Note: This article and a collection of related “Treadle Lathe” articles is now available as an “eBook of Convenience” for only $3.97. Learn more.
The last 15 years of my previous career were spent in the world’s finest commercial research laboratory. From there, I learned a method of working that leads me to do a good bit of research at the start of a project, to learn a great amount about a subject before starting the actual work. I continue that practice with my woodworking projects, often collecting many more plans and articles than one could ever use, and then building to none of them.
My first article about building a lathe touched quickly on the sources of a few plans for lathes. By “plans,” I mean publications that include measured drawings or enough detail to be useful as construction guides. Here are a few more details along with some of my opinions.
Roy Underhill’s treadle lathe article describes a lathe built from discarded lumber salvaged from the dumpster outside a university dorm. This article comes to us compliments of the Woodworking magazine blog, originally published in the October 2000 issue of Popular Woodworking magazine. Underhill’s usual humor augments the constructon details for a lathe is smaller and lighter than the one Roy often demonstrates on Woodwrights Shop TV program. It fits very well with the idea of using standard size construction lumber and has a number of features that simplify construction, such as connecting the pittman arm directly to the flywheel instead of fabricating a metal crank. While a nice feature, it requires the flywheel be cantilevered, and I wonder about the durability of such an arrangement. An appealing added feature is a lightweight scroll saw attachment. I definitely want to use this idea, but will build one a lot more robust.
All in all, this is a fine article with a very complete cut list, good instructions, and a bit of Roy’s humor. It strikes me as a fine “starter” treadle lathe.
Steve Schmeck keeps a website covering a variety of topics, many of them environmentalist in nature. His lathe plans have been available for several years. Steve’s lathe is quite a bit like the pictures published in the first of these lathe articles, substantial in size, but still manageable for transport in his van. It lacks the diagonal braces shown on some designs. An added feature of Steve’s lathe is an optional tension adjuster that alleviates the chore of resewing a stretched drive belt. Like all of the lathes I considered, construction is from construction grade lumber with hardwood mixed in where you think appropriate.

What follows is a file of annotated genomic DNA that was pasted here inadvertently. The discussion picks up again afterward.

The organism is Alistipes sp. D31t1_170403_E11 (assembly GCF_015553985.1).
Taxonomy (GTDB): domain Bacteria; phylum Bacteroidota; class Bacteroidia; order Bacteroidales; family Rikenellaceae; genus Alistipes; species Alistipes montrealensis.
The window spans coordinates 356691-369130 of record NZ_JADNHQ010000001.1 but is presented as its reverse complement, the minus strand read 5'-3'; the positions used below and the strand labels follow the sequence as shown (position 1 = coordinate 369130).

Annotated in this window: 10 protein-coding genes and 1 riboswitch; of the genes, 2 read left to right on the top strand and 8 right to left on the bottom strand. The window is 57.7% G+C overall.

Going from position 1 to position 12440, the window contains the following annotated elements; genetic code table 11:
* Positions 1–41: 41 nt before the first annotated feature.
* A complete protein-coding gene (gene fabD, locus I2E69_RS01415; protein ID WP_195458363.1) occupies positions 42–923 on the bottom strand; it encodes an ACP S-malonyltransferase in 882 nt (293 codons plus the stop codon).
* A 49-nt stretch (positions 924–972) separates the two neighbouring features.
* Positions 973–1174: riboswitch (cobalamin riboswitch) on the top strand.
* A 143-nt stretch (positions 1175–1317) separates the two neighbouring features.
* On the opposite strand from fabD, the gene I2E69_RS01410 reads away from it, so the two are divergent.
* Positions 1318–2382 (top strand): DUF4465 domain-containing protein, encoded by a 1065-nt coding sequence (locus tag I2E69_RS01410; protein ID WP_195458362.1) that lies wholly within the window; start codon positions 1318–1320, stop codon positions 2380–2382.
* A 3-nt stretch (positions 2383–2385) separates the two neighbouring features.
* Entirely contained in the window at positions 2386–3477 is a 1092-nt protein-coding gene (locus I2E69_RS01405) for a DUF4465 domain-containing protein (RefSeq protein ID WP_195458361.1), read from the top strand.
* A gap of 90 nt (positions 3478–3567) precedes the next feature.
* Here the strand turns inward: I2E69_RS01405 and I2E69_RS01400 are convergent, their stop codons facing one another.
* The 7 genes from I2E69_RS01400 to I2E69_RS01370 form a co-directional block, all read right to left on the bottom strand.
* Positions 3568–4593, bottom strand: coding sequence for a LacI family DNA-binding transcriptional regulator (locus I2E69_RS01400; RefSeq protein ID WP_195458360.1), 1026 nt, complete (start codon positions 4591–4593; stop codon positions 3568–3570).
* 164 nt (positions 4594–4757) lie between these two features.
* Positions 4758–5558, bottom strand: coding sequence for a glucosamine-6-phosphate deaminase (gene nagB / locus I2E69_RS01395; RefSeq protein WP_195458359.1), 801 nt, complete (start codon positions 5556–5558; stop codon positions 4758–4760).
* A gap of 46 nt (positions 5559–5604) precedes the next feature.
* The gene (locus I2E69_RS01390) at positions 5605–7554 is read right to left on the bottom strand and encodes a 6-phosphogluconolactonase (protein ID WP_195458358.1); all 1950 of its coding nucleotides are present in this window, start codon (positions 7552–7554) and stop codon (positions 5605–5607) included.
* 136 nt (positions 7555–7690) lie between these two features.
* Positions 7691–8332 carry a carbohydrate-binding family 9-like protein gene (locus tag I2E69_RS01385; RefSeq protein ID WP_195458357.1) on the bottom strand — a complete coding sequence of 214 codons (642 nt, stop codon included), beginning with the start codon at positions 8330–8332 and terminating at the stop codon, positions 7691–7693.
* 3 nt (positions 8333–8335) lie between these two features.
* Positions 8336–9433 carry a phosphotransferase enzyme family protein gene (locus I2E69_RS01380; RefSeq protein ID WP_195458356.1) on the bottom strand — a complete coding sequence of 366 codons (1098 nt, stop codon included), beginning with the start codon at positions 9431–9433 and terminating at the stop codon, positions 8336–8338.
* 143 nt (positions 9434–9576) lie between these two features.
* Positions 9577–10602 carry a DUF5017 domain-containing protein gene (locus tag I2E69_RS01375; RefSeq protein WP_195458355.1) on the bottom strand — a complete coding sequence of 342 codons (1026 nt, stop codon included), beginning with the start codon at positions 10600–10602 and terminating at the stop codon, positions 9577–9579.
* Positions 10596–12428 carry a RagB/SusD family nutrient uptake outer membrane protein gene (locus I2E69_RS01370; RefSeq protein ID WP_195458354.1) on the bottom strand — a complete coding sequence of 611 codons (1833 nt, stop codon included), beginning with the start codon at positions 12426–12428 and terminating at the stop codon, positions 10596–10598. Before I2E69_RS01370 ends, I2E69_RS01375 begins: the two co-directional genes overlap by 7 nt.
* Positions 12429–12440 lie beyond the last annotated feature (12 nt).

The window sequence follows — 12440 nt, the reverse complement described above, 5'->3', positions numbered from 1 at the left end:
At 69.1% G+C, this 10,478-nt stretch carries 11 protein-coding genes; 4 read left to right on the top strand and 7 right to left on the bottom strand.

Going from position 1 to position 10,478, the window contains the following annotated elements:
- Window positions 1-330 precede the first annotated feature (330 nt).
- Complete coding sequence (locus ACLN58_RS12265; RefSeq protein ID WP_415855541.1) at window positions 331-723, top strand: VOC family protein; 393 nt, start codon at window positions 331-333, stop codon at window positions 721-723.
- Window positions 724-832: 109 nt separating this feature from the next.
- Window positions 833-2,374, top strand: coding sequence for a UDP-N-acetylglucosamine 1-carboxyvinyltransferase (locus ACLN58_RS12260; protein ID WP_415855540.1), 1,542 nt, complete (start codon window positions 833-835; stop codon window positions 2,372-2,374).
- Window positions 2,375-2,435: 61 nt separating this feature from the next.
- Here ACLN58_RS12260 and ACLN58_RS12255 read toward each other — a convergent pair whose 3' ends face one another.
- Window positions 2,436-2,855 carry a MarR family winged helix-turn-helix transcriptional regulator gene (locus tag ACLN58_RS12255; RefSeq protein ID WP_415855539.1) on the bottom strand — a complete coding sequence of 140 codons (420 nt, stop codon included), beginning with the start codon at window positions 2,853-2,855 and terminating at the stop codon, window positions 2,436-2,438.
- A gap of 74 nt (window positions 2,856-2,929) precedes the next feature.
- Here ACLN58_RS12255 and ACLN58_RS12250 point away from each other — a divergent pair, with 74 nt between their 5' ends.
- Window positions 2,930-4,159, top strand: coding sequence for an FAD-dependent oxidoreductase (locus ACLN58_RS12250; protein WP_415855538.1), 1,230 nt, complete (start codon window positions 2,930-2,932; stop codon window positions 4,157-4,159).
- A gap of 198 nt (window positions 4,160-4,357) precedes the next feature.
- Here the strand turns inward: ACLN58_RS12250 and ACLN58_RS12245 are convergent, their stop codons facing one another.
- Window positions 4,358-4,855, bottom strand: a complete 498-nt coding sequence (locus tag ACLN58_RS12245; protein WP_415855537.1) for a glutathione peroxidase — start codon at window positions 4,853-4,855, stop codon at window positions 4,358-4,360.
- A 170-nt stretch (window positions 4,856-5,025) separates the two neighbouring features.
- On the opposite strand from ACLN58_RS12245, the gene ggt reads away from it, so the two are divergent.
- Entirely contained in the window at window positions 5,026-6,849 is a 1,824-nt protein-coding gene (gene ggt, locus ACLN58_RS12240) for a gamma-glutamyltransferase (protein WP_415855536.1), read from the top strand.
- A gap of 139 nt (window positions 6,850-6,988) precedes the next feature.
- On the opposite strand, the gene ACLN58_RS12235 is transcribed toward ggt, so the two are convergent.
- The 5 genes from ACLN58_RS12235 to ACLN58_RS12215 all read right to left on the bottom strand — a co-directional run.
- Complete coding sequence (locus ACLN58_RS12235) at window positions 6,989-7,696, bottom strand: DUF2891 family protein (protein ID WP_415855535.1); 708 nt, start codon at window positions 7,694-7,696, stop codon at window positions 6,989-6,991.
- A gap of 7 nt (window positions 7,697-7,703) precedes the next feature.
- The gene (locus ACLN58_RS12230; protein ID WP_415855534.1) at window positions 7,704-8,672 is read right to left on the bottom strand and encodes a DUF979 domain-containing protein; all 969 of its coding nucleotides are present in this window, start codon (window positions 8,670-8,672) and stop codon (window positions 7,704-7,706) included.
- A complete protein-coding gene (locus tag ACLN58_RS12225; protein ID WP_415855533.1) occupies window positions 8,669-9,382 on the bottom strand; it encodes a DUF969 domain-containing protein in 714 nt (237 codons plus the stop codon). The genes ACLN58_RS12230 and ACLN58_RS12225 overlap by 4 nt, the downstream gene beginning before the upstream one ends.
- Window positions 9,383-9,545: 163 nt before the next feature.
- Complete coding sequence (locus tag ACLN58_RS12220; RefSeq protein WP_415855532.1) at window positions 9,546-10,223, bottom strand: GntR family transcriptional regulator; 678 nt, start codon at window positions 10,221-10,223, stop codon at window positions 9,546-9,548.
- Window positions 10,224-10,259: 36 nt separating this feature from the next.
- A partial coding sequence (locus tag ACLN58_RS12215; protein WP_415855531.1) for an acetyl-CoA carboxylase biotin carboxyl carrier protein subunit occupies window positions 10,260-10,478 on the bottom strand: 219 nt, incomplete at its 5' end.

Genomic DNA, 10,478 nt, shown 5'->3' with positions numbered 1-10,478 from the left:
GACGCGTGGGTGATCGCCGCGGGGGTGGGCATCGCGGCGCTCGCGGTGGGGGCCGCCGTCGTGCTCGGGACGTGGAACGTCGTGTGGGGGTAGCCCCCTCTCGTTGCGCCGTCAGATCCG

You bike riders might want to check out Steve’s homebuilt “Woody” recumbent bike. Yep, a wooden bike.
Mike Adam’s lathe is somewhat similar in size and construction to Steve Schmeck’s. He does the various bearings and the crank a bit differently, housing bearings in hardwood inserts. His foot pedal is a full width frame, not just a single board as in the previous designs. Being a bit klutzy, this wider pedal holds appeal for me. Mike’s spoked wheel looks great, but he admits it was too difficult to construct and needed additional balancing once done. That’s why I decide on a solid wheel. While updating this article, I find that Mike’s web presence has sadly disappeared.
Followers of Stephen Shepard’s Full Chisel blog will recognize Stephen as a restoration specialist and expert artisan for nineteenth century woodworking (from the turn of the century until “the unpleasantness between the states”). Stephen’s plans are available from his own online store. True to form, Stephen’s plans are excellent, drawn from an 1805 exemplar. They are very complete, comprising eight 11″ by 17″ plates and 4 pages of commentary. This lathe is distinctly different from the others, being a combination lathe and workbench. The wheel is more forward, pivoting from within the headstock uprights instead of from diagonal braces further back as in all the other designs. A bench surface extends rearward for 12 inches beyond the spindle centerline and is the full width of the lathe. A small vise attaches to the back edge of the bench. It is a clever design for those pressed for space. Also interesting are the several purpose built, hand wrought, chucks. They appeal, but will require finding a blacksmith.
Lastly, I referred to web material by Howard Ruttan. His is, alas, not a set of plans, but a comprehensive FAQ with yet more links to research.
Many of the lathe components need to be thicker than typical construction lumber. Thus, we laminate. My nearby home center stocks the usual number 2 lumber that’s useful for framing. Like most of this stuff, the narrower pieces are the worst available, often being milled from trees barely large enough to contain a single 2×4. I buy much wider boards and rip them to the widths I want. One good feature of most of their lumber is that it is reasonably dry and does not need a lot of acclimation.
The lamination process is simple. It consists of these steps:
- Plane the intended faying surface enough to ensure a good join. This is most useful to remove cupping; planing only the faces that will join each other. The jointer plane is your friend here.
- Glue and clamp (currently using yellow carpenters glue). When laminating, ensure stability by having the outer edges of the board, the edges toward the bark, face each other. The end grain should look like this: )))(((
- Plane off the crowned edges (if any), using first a scrub (#40) and then a jack (#5).
- Remove most of the surface uglies with a smoother (#4).
Effort and energy cost: about one Snickers bar per 10 foot lamination.